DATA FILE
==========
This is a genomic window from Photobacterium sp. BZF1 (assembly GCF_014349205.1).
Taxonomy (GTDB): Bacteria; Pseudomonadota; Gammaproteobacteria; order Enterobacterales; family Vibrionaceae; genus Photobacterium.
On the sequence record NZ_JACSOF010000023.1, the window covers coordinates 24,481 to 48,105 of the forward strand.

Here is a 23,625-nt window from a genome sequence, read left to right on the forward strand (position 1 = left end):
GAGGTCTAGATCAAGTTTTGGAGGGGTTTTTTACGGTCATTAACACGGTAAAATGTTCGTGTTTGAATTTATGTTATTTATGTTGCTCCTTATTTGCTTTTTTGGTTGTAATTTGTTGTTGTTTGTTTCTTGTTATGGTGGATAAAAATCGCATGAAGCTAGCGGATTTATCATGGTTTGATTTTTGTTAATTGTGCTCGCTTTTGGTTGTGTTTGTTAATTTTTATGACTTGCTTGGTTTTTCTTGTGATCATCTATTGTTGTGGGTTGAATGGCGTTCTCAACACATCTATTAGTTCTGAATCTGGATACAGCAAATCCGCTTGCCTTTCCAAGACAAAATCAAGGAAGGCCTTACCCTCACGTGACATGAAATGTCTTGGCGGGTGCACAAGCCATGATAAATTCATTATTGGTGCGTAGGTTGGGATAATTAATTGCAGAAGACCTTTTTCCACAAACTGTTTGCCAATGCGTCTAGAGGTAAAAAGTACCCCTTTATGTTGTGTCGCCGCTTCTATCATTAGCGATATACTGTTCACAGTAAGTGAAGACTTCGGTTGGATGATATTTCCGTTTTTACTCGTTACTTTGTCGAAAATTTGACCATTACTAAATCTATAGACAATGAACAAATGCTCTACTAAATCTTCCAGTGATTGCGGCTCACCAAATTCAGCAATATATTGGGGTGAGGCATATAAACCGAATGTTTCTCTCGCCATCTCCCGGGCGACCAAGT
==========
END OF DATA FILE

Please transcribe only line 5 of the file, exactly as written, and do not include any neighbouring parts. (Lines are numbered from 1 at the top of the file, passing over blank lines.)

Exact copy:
GAGGTCTAGATCAAGTTTTGGAGGGGTTTTTTACGGTCATTAACACGGTAAAATGTTCGTGTTTGAATTTATGTTATTTATGTTGCTCCTTATTTGCTTTTTTGGTTGTAATTTGTTGTTGTTTGTTTCTTGTTATGGTGGATAAAAATCGCATGAAGCTAGCGGATTTATCATGGTTTGATTTTTGTTAATTGTGCTCGCTTTTGGTTGTGTTTGTTAATTTTTATGACTTGCTTGGTTTTTCTTGTGATCATCTATTGTTGTGGGTTGAATGGCGTTCTCAACACATCTATTAGTTCTGAATCTGGATACAGCAAATCCGCTTGCCTTTCCAAGACAAAATCAAGGAAGGCCTTACCCTCACGTGACATGAAATGTCTTGGCGGGTGCACAAGCCATGATAAATTCATTATTGGTGCGTAGGTTGGGATAATTAATTGCAGAAGACCTTTTTCCACAAACTGTTTGCCAATGCGTCTAGAGGTAAAAAGTACCCCTTTATGTTGTGTCGCCGCTTCTATCATTAGCGATATACTGTTCACAGTAAGTGAAGACTTCGGTTGGATGATATTTCCGTTTTTACTCGTTACTTTGTCGAAAATTTGACCATTACTAAATCTATAGACAATGAACAAATGCTCTACTAAATCTTCCAGTGATTGCGGCTCACCAAATTCAGCAATATATTGGGGTGAGGCATATAAACCGAATGTTTCTCTCGCCATCTCCCGGGCGACCAAGT